And the regular safety car doesn’t? Come now. One freezes the field and potentially gives people cheap/free pit stops. The other completely compresses the field and takes all distance advantages away, undermining a lot of track position strategies. The VSC is by far less disruptive than the previous option while still being more impactful than simple local yellows. It does that job fine and it’s absurd to call it frustrating.

Part of racing is dealing with the possibility of a disruption due to someone else’s incident or weather.

Closing the pit lane entrance should be done for no other reason but safety. All it does is further undermine people and fuck them over when an incident happens just before a scheduled stop. Even Indy has realized it was a stupid policy and has more or less backed off it any time the pit entrance and exit aren’t obstructed by the crash. The downsides (of which there are quite a bit) don’t outweigh the benefit (of where there is almost none).

Fundamentally, the only really legitimate gripe is that if it begins and ends in a fraction of a lap someone might have been forced to go slow through a section where it hurts them more (like a main straight) than the person they’re trying to outrun/catch, but the remedy for that would just be requiring that the VSC ends when the leader is in the same place they were when it came out.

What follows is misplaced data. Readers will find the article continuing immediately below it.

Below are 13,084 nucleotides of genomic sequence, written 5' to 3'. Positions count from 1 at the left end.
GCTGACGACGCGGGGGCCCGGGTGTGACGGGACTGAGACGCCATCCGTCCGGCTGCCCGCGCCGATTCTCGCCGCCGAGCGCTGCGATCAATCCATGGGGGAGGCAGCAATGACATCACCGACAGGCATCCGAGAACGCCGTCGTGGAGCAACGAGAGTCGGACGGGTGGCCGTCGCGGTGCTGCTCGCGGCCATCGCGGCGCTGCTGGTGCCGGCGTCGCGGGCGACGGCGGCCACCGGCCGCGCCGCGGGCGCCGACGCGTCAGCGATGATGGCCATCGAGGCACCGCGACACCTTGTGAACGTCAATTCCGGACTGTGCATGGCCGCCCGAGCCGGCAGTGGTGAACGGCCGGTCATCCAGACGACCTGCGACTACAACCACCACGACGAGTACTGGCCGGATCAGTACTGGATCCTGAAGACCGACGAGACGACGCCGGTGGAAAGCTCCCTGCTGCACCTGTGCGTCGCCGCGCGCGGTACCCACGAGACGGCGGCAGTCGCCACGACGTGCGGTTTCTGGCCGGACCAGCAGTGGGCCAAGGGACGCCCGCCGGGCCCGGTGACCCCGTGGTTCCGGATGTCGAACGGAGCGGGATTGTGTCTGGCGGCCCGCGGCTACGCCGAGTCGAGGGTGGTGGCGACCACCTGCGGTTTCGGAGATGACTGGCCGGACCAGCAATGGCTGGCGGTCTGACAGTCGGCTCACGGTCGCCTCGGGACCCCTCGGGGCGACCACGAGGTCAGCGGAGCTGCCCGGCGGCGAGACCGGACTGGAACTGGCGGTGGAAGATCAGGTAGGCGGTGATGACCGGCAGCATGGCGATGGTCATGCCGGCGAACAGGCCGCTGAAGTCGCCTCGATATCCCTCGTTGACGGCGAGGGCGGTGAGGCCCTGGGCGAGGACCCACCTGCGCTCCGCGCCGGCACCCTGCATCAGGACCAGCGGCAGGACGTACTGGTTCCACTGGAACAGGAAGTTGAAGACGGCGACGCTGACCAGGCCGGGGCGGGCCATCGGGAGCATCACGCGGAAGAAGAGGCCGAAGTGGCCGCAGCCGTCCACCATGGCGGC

Planning for whether a safety car or VSC might happen is just another facet of race strategy, like guessing how someone else will schedule their tire stops, if you’ll come out of in traffic when you want to do yours, and if it will rain or not. Unless you can point to a chronic pattern of the same people or teams getting screwed no one is going to convince me that the VSC as it currently is creates a fundamental fairness or competition problem worthy of correcting.

Bottom line: The VSC doesn’t “mess up” race results any more than weather, safety cars, or tire strategies. Teams gamble. Teams good at strategy will get it right more often, but they’ll still get it wrong sometimes. That’s life (and racing).